The bottom line is that closing the consulate will have little practical effect on US-China ties for now. But the symbolism matters, particularly if it's a sign that the US is committing to a much more aggressive line on China in the coming months. (Pro-tip: for more on that, keep an eye on Pompeo's China speech in Los Angeles later today.)

In other words — to bring it back to those flaming trash cans — the consulate closure itself is mostly smoke, but the fire beneath is starting to crackle a lot louder.

Urbanization may radically change not only the landscape but also investors' portfolios. Creating the livable urban centers of tomorrow calls for a revolution in the way we provide homes, transport, health, education and much more.

Our expert guests will explore the future of cities and its implications for your wealth.

Learn more.

In a national referendum on Sunday, Chileans overwhelmingly voted in favor of a new constitution. But, why are people in this oasis of political stability and steady economic growth in South America willing to undo the bedrock of the system that has allowed Chile to prosper for so long?

More Show less

Ian Bremmer's Quick Take:

Hi, everybody. Ian Bremmer here. This is the last week before elections, have only lasted for two years, cost billions of dollars. We're sick of it. We're ready. We're ready to get past this. What do we think is going to happen?

Well, let's be clear. Biden is way ahead, and it's hard for incumbents to lose. They tended to win in the United States. They need to be unpopular and unlucky to lose, but Trump does seem to be checking both of those boxes. He's never been enormously popular. He has a pretty narrow base that is very strongly supportive of him, some 38 to 42% back and forth, but a narrow band, which has been pretty consistent for most of them the last four years, but he's also been massively unlucky. Unlucky, how?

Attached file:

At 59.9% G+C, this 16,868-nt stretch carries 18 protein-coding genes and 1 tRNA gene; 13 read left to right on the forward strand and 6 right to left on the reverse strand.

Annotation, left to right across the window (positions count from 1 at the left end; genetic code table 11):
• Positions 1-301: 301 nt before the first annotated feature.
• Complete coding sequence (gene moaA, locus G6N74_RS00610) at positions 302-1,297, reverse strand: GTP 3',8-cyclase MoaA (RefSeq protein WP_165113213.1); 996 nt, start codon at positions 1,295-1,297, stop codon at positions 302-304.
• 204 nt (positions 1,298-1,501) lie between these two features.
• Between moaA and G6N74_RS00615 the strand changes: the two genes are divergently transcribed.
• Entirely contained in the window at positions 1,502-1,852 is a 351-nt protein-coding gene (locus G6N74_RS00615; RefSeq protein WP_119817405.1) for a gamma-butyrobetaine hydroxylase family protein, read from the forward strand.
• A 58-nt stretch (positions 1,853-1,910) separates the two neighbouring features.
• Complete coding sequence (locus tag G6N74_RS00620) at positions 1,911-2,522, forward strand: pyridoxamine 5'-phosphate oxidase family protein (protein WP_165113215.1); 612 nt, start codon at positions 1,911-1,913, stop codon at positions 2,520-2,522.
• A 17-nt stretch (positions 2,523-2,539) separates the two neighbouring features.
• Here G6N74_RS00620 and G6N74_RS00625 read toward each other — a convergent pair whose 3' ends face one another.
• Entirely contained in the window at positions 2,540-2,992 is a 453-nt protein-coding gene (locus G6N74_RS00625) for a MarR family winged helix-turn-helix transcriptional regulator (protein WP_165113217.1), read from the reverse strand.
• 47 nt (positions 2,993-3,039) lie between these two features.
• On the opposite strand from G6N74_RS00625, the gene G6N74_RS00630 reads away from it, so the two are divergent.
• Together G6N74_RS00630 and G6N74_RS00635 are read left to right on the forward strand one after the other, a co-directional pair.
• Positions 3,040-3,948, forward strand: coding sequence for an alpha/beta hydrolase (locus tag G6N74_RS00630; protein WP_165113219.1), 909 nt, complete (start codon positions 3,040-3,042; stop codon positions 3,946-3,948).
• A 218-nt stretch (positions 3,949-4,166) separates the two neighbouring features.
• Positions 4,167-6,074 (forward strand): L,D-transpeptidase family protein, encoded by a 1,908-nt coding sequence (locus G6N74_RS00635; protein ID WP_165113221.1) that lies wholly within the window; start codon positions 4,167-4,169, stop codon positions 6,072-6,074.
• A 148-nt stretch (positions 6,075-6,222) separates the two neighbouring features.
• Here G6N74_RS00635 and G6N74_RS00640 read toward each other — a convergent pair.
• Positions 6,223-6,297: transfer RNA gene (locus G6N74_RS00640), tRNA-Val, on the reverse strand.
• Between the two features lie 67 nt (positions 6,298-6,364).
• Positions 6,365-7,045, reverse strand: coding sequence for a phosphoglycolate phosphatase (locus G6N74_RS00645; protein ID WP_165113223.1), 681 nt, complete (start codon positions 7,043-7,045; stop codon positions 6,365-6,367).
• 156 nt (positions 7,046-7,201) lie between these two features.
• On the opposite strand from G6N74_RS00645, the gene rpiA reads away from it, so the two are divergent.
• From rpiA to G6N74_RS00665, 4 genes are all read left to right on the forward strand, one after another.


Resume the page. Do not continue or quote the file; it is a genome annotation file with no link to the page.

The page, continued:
More Show less

We live on an (increasingly) urban planet. Today, for the first time in human history, more than half of the world's population (55 percent) lives in cities. By 2050, that figure will rise to more than two-thirds, with close to 7 billion people living in urban areas. Cities have always been centers of opportunity, innovation, and human progress. But they are also often on the front lines of the major political and social challenges of the day. Here are three areas in which that's true right now.

More Show less

Just days from the election, Trump and Biden compete for the last three undecided voters in America. #PUPPETREGIME

Watch more PUPPET REGIME.

UNGA banner

GZEROMEDIA

Subscribe to GZERO Media's Newsletter: Signal

Cities on the frontlines

Living Beyond Borders Articles

The Graphic Truth: Urbanization around the world

Living Beyond Borders Articles

The Graphic Truth: Where will the next megacities be?

Living Beyond Borders Articles